Some might argue that this isn’t a fair comparison because those other games were internationals whereas The Hundred final was a domestic fixture. However, I think the unprecedented marketing budget levels the playing field here. What’s more, The Hundred was advertised by Gary Lineker during the Euro Final between England and Italy at half-time. That’s a huge advantage – an advert to over 20 million sports fans for free.
Nevertheless, I tried to find a domestic comparison – which is obviously hard because there has been no domestic cricket on FTA television since, what, the late 1990s? What I unearthed isn’t perfect, because it was Sky’s audience for Blast finals day in 2015. This was a worrying low that the ECB used to try and justify their franchise project. Circa 388k (overall audience) watched that occasion on Sky. I read that the Hundred final was watched by approximately 350k on Sky. They can’t be pleased with that, surely? Sky’s audiences for Test matches in the past have been significantly higher.
So do these figures represent success? I’m unsure. Whilst the boost to the women’s game was indisputably welcome (and an unqualified success for them) I imagine that behind closed door’s the ECB will have mixed feelings about the success of the men’s event. They’ll be relieved that the event wasn’t a disaster, which at least enables them to pretend it was a triumph, but I imagine they were hoping for more.
What’s indisputable, however, is that these figures would’ve been so much better had the ECB adopted a less controversial plan for returning the game to terrestrial television. Millions more would’ve tuned in had the Hundred not received such a poor press (by those who didn’t have vested interest in the competition’s success, of course). It would also have been better supported by existing fans if didn’t damage first class cricket and by extension the England test team. This has been my main beef all along, although I’m also, especially as a Worcestershire supporter, worried about the long-term consequences for smaller counties. This is a concern to hundreds of thousands.
Whether the Hundred was ‘a success’ or not therefore shouldn’t be the main focus. The main point everyone seems to be missing (while they argue over the figures) is that the ECB’s aim to grow the game and reach a new audience could have been achieved in numerous ways. But the ECB chose possibly the most destructive way possible – a way that actually hamstrung, or limited, the impact of cricket’s long awaited return to free-to-air television. It’s the collateral damage that’s the problem. Had they chosen a route that was collateral damage free (or at least minimised) then a better outcome, or an even better outcome depending on one’s perspective, was surely guaranteed?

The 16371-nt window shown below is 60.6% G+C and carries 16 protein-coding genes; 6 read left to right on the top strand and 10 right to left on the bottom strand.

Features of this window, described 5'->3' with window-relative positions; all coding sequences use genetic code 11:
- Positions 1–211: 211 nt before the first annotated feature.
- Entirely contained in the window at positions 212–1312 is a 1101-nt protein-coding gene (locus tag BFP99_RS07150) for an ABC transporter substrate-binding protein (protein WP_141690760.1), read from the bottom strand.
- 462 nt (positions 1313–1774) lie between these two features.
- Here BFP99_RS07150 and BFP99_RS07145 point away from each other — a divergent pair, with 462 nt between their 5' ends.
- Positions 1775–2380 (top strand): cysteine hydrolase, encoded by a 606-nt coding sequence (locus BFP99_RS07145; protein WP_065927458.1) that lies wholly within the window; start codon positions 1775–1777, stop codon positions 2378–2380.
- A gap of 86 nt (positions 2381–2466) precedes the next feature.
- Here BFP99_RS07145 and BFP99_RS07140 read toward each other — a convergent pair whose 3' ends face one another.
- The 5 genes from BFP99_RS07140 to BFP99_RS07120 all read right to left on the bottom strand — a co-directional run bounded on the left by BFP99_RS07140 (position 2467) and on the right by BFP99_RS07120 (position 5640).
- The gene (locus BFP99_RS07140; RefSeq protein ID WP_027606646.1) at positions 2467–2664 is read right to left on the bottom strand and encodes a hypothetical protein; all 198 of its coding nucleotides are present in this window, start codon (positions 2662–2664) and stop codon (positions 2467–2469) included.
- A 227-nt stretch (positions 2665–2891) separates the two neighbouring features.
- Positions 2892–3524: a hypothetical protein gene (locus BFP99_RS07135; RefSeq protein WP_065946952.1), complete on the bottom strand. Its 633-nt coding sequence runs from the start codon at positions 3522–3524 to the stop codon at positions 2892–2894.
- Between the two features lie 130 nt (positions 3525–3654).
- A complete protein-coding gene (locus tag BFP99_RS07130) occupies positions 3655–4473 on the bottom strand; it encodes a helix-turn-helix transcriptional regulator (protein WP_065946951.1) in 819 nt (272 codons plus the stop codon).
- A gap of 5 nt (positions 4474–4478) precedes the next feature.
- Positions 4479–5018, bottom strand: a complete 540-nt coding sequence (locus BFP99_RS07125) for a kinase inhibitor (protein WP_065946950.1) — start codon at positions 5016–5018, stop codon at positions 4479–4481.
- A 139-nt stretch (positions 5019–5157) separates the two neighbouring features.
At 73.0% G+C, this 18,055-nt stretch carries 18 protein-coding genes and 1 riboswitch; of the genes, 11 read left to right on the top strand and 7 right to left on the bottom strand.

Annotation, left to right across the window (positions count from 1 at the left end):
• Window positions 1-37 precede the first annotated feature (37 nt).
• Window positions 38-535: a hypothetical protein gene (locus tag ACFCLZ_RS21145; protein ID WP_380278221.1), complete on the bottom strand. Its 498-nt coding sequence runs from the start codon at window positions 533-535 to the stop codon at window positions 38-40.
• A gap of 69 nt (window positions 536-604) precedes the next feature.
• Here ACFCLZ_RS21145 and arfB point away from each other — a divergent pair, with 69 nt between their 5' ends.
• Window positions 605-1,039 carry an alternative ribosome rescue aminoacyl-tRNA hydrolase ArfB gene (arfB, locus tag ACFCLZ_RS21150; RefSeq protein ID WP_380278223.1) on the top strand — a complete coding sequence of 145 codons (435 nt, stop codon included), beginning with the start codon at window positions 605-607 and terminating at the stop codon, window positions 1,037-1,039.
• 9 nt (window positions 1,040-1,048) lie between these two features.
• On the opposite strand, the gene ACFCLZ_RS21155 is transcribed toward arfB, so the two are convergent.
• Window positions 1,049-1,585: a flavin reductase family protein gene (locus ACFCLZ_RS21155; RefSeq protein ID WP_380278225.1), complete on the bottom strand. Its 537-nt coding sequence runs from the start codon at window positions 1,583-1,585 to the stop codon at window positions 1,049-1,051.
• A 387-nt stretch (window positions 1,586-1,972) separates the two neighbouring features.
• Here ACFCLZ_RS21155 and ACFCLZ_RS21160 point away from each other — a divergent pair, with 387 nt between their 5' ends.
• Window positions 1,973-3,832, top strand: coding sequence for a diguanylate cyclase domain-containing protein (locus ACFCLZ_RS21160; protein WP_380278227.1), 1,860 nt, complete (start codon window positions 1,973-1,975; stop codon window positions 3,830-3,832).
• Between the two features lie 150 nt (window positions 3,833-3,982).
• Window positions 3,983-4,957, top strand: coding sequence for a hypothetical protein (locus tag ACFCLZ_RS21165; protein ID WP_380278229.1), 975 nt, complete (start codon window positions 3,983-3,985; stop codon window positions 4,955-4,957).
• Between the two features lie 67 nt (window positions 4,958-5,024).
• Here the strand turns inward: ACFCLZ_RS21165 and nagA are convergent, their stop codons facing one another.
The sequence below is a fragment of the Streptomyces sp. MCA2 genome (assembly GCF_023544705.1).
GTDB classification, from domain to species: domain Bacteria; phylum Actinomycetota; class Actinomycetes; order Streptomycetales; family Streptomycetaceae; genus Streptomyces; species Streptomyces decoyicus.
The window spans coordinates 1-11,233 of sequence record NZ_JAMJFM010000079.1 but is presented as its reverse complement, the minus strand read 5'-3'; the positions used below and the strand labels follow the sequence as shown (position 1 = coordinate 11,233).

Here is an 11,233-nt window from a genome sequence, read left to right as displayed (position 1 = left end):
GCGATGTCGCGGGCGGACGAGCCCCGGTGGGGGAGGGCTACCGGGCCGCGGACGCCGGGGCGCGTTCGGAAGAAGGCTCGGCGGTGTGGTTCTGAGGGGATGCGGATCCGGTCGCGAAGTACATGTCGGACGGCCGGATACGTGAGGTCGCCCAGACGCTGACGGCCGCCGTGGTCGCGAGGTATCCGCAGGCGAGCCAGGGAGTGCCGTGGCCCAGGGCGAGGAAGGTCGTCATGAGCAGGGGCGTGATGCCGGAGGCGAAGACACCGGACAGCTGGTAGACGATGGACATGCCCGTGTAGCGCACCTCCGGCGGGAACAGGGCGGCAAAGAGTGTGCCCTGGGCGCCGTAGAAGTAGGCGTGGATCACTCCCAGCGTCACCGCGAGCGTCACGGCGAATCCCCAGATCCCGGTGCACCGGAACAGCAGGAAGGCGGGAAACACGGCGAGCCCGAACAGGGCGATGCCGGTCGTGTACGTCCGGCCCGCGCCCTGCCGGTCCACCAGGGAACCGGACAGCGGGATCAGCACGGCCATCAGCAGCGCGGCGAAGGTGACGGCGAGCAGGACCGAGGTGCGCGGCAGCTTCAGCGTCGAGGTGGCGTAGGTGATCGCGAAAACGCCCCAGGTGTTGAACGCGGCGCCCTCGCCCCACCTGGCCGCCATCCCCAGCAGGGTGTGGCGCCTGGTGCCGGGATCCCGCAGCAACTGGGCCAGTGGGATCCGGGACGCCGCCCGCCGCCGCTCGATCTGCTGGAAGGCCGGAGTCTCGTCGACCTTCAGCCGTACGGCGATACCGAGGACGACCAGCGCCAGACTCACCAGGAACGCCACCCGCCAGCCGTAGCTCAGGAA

Had the ECB actually considered the impact of their new vision on Joe Root’s team (who are currently staring down the barrel of four series defeats in a row with the worst batting line up in living memory) then so many more people would’ve been onboard. Hell, even I would’ve been onboard and used this very blog to help spread the word if the ECB adopted a sensible and sensitive plan to bring cricket back to the masses – something I’ve always wanted, of course.
As a marketing man by trade, I know the power of word of mouth. Imagine how successful The Hundred would’ve been if all (or even most) county cricket supporters were behind it. “Check out this new competition” we would’ve said. Instead, what we’ve got is a game divided like never before. And we’ve had huge swathes of supporters actively slagging off and boycotting the event. It was a totally unnecessary own goal.
I will never understand why the ECB shoehorned something through that even the counties were extremely sceptical about, although they eventually realised (those that weren’t coerced) that it was a dangerous game to anger Colin Graves. Remember when he threatened to exclude Surrey when they raised concerns? The whole scheme seemed devious and authoritarian. And it’s alienated thousands of cricket supporters along the way.
The Hundred really should’ve been cricket’s big moment. We can all argue about how big this moment actually proved to be. But what’s indisputable, surely even to the competition’s most ardent advocates, is that it should have been bigger. They could’ve got closer to the World Cup final’s 8.3m rather than a quarter of it. But the ECB, in typical fashion, bungled it.
Now we have to wait and see how badly they’ve bungled it or whether the inherent brilliance of cricket, and the benefits of finally getting the sport back on television (albeit a decade too late), can mask their failings.